I was recently at Kripalu Center for Yoga and Health for Nutrition and Cooking Immersion—a five day workshop. I attended the program to observe it as I will be teaching NCI this July with the amazing Kathie Swift, MS, RD, LDN.
I spend so much of my time educating others (and raising two kids!) that no matter how hard I try to stay up on all the food and nutrition research, inevitably it is impossible. So when I get an opportunity spend time with and learn from other experts in the field, I feel so incredibly blessed and oftentimes, more informed.
A few weeks ago, I had the pleasure of hearing John Bagnulo, MPH, PhD, a naturalist and nutritionist, talk the talk. And there was plenty to take away but one thing stuck (no pun intended)—the problems with peanuts.
I love peanut butter. And so do my kids. Who doesn't love it? Whether Skippy, Jif or Peter Pan—though that's not peanut butter rather a sugary excuse for the creamy, nutty American delicacy—or Smucker's Naturals, Maranatha, Santa Cruz or Arrowhead Mills (all simply made with peanuts and salt) there are some serious concerns with peanuts:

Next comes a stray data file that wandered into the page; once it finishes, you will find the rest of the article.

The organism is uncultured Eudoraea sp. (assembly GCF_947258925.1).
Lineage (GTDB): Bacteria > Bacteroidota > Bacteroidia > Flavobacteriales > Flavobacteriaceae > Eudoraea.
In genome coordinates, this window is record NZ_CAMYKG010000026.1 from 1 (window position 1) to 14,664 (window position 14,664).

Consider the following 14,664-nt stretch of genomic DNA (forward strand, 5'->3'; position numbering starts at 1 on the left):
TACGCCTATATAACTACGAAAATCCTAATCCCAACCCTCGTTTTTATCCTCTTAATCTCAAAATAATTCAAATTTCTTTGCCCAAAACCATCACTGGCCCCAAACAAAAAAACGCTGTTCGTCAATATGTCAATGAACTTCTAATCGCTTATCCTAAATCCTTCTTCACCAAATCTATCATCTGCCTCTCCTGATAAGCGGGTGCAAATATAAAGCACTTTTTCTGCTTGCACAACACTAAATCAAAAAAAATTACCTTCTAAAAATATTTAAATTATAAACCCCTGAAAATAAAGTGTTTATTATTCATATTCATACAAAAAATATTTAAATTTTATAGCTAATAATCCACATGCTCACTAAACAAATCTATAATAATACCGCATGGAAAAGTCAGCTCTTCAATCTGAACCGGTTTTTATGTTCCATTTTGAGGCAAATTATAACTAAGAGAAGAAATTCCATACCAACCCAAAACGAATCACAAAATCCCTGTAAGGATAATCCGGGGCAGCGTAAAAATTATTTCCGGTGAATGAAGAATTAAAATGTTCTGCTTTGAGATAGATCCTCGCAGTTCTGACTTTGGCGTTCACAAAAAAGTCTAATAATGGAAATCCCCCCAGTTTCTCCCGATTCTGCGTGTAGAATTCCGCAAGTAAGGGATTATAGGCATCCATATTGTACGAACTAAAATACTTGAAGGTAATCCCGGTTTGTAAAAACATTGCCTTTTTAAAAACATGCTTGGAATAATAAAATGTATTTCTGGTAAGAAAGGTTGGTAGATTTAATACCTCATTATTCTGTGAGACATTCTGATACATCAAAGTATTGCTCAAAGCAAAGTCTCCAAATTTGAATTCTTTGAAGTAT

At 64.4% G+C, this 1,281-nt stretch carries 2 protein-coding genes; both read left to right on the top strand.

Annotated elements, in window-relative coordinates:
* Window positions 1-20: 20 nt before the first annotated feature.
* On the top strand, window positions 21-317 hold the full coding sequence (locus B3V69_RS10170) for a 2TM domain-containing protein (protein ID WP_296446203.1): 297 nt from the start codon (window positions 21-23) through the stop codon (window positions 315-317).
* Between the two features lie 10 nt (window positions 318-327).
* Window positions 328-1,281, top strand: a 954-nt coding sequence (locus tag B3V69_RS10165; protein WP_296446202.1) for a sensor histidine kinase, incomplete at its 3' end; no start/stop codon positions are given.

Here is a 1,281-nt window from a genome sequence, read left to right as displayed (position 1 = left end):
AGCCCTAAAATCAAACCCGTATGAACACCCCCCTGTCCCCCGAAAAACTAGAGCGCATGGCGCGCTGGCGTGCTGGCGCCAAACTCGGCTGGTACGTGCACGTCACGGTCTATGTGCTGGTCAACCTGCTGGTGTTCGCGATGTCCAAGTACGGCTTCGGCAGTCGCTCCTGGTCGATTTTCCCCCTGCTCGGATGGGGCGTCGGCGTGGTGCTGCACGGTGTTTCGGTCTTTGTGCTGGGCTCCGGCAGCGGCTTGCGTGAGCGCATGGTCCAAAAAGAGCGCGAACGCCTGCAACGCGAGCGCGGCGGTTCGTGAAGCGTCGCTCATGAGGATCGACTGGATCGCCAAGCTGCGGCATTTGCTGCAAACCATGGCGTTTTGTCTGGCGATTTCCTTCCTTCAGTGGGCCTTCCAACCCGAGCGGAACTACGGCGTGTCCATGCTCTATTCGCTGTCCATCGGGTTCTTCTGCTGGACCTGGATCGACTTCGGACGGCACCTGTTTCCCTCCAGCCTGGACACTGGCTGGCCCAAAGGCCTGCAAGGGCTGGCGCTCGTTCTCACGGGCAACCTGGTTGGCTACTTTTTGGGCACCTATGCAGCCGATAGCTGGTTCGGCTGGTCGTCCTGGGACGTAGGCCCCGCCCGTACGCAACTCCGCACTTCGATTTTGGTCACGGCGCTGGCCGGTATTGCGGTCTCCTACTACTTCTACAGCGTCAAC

• They are heavily sprayed with herbicides and pesticides (I didn't know this as it is not listed on the Dirty Dozen—I know, shame on me!)
• They typically grow in humid climates thus are highly susceptible to mold that produces aflatoxins, a toxic metabolite, that can lead to serious health problems if consumed in high quantity.
• They are one of the top noted allergens causing serious allergic reactions (often anaphylaxis) in many.
• Valencia peanuts, because grown in arid climates, have less mold thus less aflatoxins.
I know, pretty gnarly information! I am not into freaking people out without offering a solution—and most times that advice is based on what I do for me and my family. We are all peanut butter lovers and have no plans of giving them up so this is what we do:
• Stick with organic peanut butter to avoid the herbicide and pesticide residues
• Try to buy Valencia peanut butter if possible (it should say on packaging)
• Don't eat it everyday; perhaps 2-3 times per week
• Mix it up with almond butter; kids often love this as it tends to be a bit sweet
And one last thing, we call them nuts, but peanuts are actually legumes. What a confusing food world we live in!